If you’ve been a Christian for sometime it would be easy to see the title of this book (The Explicit Gospel) and feel like it’s not for you; after all, you already know the gospel, right? But as I’ve been reading through it I’ve been reminded that this book is for people like you and me, for we all need to hear and know the gospel; we never outgrow it. Chandler suggests that amongst many Christians and churches the explicit gospel, the gospel of the Scriptures, has faded into the background only to be replaced by an assumed gospel, which is effectively not the gospel at all. The solution? We must come back to the Word of God to correct our understanding, and so the first part of Chandler’s book tells us the story of the “gospel on the ground” as we trace the biblical narrative of God, Man, Christ and Response.
On one hand this is nothing new. Many of us would be familiar with this framework, and would surely feel confident in our ability to articulate it to others. But let me ask you the questions I asked myself as I read this section. When was the last time you immersed yourself in the gospel story? Do you remember the last time you sat in awe of the transcendence, creativity, sovereignty and glory of our God? Or when you let the weight of our sinful idolatry and rebellion lay heavy upon you as you saw it reflected against the holiness of God? Do you daily reflect on the cross as the place where God’s kindness and justice met in the death of Jesus, remembering it as “the response of God to men for belittling his name”? (p.55). Perhaps, like me, you recalled those times being more infrequent than you would care to admit.
I raise these questions not to provoke guilt, but to emphasize how easily we can grow indifferent to the gospel through familiarity; how we can let the wonders of God’s grace and kindness to us become little more than a tired story we rehearse at church on Sundays. And even as I was reading these chapters I found myself tempted to marvel at Chandler’s skill in retelling the gospel story with such clarity, freshness and passion, rather than remembering that the real wonder is the story itself and the gracious God who has authored it and made it known to his wayward people.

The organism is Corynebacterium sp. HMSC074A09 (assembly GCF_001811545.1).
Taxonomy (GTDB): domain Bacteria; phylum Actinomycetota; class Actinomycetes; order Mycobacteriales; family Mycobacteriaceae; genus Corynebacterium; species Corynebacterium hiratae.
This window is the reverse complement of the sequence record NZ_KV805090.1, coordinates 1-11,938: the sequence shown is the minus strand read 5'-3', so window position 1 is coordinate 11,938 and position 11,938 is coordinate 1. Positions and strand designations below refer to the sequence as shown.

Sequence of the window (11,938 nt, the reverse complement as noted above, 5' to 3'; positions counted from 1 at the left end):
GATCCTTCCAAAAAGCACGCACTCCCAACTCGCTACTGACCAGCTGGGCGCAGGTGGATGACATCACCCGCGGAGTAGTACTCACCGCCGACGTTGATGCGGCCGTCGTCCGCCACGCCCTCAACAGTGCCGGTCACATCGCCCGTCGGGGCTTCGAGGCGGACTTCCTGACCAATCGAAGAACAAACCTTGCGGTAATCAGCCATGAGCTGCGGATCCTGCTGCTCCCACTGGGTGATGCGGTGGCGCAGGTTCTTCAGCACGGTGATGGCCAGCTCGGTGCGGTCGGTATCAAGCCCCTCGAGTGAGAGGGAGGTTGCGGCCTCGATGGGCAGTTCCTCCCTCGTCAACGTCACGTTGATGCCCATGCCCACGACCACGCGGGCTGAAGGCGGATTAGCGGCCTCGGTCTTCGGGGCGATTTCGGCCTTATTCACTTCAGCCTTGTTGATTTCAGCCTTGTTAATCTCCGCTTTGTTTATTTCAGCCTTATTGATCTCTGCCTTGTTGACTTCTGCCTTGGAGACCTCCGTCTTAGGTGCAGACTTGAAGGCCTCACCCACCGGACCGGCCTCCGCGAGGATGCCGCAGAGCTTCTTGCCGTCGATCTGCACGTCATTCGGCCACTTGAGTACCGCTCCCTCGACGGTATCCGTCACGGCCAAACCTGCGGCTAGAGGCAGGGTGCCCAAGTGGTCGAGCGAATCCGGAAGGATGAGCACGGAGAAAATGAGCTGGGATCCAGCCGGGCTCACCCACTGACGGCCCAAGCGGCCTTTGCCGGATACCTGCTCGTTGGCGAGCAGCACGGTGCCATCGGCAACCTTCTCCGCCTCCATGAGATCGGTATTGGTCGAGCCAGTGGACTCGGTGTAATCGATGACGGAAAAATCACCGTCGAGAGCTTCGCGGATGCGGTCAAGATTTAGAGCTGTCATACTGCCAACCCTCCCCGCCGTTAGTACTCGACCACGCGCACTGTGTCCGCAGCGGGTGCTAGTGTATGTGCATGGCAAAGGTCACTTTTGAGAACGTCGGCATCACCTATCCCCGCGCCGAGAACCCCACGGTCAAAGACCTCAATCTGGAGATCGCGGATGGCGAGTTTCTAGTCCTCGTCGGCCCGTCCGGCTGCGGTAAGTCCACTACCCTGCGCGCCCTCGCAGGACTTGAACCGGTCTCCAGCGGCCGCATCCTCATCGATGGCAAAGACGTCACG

Perhaps this is why the last section on Response resonated so deeply with me, where Chandler begins the chapter stating, “the gospel is such power that it necessitates reaction” (p.63); ultimately there can be no ambivalence or apathy. For it is the gospel that “actually stirs the hearts of men” (p.69); it is “the sharp word of the gospel [that] cuts some open, and others it scars…there is no one in between” (p. 71). There are so many implications of this for our daily Christian lives, including the place of man’s responsibility and God’s sovereignty in evangelism as well as the role of good deeds as an outworking of faith. Chandler helpfully addresses both of these and we need to keep thinking through ourselves.
Yet we would do well to pause and reflect on Chandler’s question to us towards the end of the chapter: how am I responding to the good news of Jesus Christ? We all respond to the gospel, whether we’re conscious of our response or not, but will we be people who let our hearts grow hard from unbelief or indifference or will we respond with genuine faith that leads to salvation? Let’s pray that we might persevere to the end so that with all of God’s people we may declare on the Day of Christ, “Surely this is our God; we trusted in him, and he saved us” (Is 25:9a).